Jeep to "threaten" the officer. We agree.
Standard of Review
11 We review sufficiency of the evidence claims de novo.
People v. Perez, 2016 CO 12, ¶ 8. We must
determine whether the evidence, when viewed as a whole and in
the light most favorable to the prosecution, is substantial
and sufficient to support a conclusion by a reasonable jury
that the defendant is guilty beyond a reasonable doubt.
People v. Campos, 2015 COA 47');">2015 COA 47, ¶ 9.
12 Denhartog's sufficiency of the evidence claim turns on
the meaning of a provision of the first degree assault
statute. The meaning of a statute is a question of law that
we review de novo. Id. at ¶ 10.
13 The People say that because Denhartog's motion for
judgment of acquittal was too general and he failed to renew
it at the close of the evidence, he did not preserve his
sufficiency of the evidence claim, and we must review that
claim for plain error.
14 Divisions of this court are split on whether to review an
unpreserved sufficiency of the evidence claim for plain
error. Compare People v. McCoy, 2015 COA 76M,
¶¶ 21, 36 (declining to review for plain error),
with People v. Lacallo, 2014 COA 78, ¶¶ 6,
20 (applying plain error standard of review to the
defendant's unpreserved claim). We are persuaded by the
majority's reasoning in McCoy, ¶¶ 6-36, and the
reasoning of the special concurrences in Lacallo,
¶¶ 59-73 (Roman, J, concur ring in part and
dissenting in part), and People v. Heywood, 2014 COA
99, ¶¶ 44-52 (Gabriel, J., specially concurring),
so we apply that reasoning here and reject the People's
proposed standard of review.
"Threatening" a Peace Officer Requires Proof That
Defendant Expressed a Purpose or Intent to Cause Harm
15 The first degree assault of a peace officer statute
criminalizes the use of a deadly weapon to threaten
a peace officer. § 18-3-202(1)(e). Denhartog argues that
to "threaten" requires some communication of an
intent to take hostile action, and the evidence showed only
that he suddenly, and without warning, backed his Jeep into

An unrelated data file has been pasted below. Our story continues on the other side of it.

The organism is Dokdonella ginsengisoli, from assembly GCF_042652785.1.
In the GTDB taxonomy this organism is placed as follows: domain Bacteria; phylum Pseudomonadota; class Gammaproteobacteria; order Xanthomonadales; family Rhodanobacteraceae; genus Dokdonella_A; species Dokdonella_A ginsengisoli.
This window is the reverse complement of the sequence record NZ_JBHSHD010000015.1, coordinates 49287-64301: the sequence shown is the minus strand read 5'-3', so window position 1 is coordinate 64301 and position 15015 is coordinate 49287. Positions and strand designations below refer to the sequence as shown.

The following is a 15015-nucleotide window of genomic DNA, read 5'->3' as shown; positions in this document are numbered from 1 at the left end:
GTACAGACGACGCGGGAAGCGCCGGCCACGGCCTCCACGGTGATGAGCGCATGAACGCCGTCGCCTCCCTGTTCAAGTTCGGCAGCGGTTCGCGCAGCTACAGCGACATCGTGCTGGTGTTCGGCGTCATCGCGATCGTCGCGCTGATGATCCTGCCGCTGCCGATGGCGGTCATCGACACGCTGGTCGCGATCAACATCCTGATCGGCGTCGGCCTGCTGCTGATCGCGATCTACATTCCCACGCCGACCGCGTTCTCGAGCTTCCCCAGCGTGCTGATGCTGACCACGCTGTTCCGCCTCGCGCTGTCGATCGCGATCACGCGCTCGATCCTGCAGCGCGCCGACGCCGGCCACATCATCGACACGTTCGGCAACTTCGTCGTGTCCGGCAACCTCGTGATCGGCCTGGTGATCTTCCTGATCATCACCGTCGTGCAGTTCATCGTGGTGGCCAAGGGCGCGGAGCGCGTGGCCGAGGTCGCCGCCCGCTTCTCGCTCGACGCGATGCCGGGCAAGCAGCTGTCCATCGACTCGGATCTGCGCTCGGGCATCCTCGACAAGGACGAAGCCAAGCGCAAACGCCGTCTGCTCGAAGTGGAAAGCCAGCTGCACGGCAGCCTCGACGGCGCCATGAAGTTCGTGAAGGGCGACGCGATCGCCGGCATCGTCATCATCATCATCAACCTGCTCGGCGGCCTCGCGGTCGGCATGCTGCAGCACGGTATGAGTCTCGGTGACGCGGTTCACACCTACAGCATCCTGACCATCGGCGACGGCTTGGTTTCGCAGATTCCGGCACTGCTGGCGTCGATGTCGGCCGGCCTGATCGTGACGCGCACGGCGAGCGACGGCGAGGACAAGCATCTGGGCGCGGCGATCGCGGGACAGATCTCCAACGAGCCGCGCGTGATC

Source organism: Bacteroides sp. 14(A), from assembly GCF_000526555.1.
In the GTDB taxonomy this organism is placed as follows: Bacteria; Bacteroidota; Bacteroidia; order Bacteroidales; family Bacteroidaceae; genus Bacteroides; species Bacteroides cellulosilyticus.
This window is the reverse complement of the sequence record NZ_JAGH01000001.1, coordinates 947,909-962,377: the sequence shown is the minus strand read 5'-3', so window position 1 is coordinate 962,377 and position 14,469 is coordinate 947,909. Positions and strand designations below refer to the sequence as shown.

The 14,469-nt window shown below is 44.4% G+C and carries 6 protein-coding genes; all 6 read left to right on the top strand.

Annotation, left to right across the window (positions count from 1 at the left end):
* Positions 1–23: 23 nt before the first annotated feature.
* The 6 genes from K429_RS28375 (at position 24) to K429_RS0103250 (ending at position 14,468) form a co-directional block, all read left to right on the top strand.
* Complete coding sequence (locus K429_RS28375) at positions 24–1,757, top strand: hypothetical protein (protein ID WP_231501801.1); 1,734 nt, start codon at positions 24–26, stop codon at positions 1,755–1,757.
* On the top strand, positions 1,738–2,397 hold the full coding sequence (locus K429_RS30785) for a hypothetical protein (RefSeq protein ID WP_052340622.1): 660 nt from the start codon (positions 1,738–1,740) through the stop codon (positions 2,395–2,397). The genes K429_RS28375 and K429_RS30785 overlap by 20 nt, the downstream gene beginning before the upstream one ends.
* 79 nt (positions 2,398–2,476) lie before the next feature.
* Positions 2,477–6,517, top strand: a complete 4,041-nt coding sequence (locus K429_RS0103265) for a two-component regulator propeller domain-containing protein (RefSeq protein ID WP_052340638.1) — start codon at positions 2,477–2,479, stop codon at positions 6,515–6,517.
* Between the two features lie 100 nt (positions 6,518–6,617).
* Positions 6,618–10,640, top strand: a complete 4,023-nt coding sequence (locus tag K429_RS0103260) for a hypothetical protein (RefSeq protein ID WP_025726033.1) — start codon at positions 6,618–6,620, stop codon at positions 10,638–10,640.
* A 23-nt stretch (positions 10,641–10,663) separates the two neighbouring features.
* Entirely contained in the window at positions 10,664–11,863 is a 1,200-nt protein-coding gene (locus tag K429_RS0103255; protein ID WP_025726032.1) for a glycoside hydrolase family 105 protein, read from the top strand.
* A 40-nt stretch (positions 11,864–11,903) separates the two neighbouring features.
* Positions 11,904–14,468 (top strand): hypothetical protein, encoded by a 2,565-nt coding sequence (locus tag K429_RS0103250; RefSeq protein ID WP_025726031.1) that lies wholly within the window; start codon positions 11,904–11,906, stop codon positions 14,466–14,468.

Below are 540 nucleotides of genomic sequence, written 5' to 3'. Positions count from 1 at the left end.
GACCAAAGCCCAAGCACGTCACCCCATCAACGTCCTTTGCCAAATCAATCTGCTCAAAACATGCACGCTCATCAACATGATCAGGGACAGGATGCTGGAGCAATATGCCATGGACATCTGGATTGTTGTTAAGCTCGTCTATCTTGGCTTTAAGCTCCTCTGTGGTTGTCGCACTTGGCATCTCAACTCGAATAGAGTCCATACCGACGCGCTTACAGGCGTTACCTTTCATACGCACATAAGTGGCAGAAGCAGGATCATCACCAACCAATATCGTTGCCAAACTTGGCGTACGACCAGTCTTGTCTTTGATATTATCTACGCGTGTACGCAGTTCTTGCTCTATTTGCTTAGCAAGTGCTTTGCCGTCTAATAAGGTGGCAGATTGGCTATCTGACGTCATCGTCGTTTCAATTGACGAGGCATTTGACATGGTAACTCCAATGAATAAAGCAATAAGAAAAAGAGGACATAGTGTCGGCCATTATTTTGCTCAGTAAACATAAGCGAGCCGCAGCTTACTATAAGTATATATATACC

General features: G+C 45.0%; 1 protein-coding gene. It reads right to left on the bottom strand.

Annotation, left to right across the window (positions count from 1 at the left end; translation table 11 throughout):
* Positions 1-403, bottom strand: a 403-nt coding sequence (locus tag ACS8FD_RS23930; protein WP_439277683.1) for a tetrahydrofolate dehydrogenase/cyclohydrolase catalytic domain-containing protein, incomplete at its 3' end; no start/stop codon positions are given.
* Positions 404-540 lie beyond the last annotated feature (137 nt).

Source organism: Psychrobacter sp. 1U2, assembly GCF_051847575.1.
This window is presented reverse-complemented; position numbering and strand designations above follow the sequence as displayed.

the officer's motorcycle. The People, on the other hand,
argue that to "threaten" includes not just
communication of an intent to take action but also the
commission of any act that places an officer at risk of harm.
So, they contend, Denhartog "threatened" the
officer by hitting him with the Jeep.
16 True, as the parties note, the first degree assault
statute does not define the term "threaten" or
"threat." But we are hardly writing on a blank
17 In interpreting various statutes in the criminal code, the
supreme court and divisions of this court have consistently
defined "threat" to mean "a statement" or
"declaration" of "purpose or intent to cause
injury or harm to the person, property, or rights of another,
by the commission of an unlawful act." People v.
Hickman, 988 P.2d 628, 636 (Colo. 1999) (quoting
People v. Hines, 780 P.2d 556, 559 (Colo. 1989), and
Schott v. People, 174 Colo. 15, 18, 482 P.2d 101,
102 (1971) (defining "threat" as used in the
retaliation against a witness statute)); see also People
v. Chase, 2013 COA 27, ¶ 69 (defining
"threat" in the context of the stalking statute).
18 Nearly thirty years ago, in Hines, the supreme
court defined "threat" in the context of the felony
menacing statute. 780 P.2d at 558-59. We find Hines
particularly instructive because the felony menacing statute
proscribes, in part, the same conduct proscribed by the first
degree assault of a peace officer statute - using a deadly
weapon to threaten another person. See §
18-3-206(1)(a), C.R.S. 2018 (a person commits felony menacing
if, by any threat or physical action, and with the use of a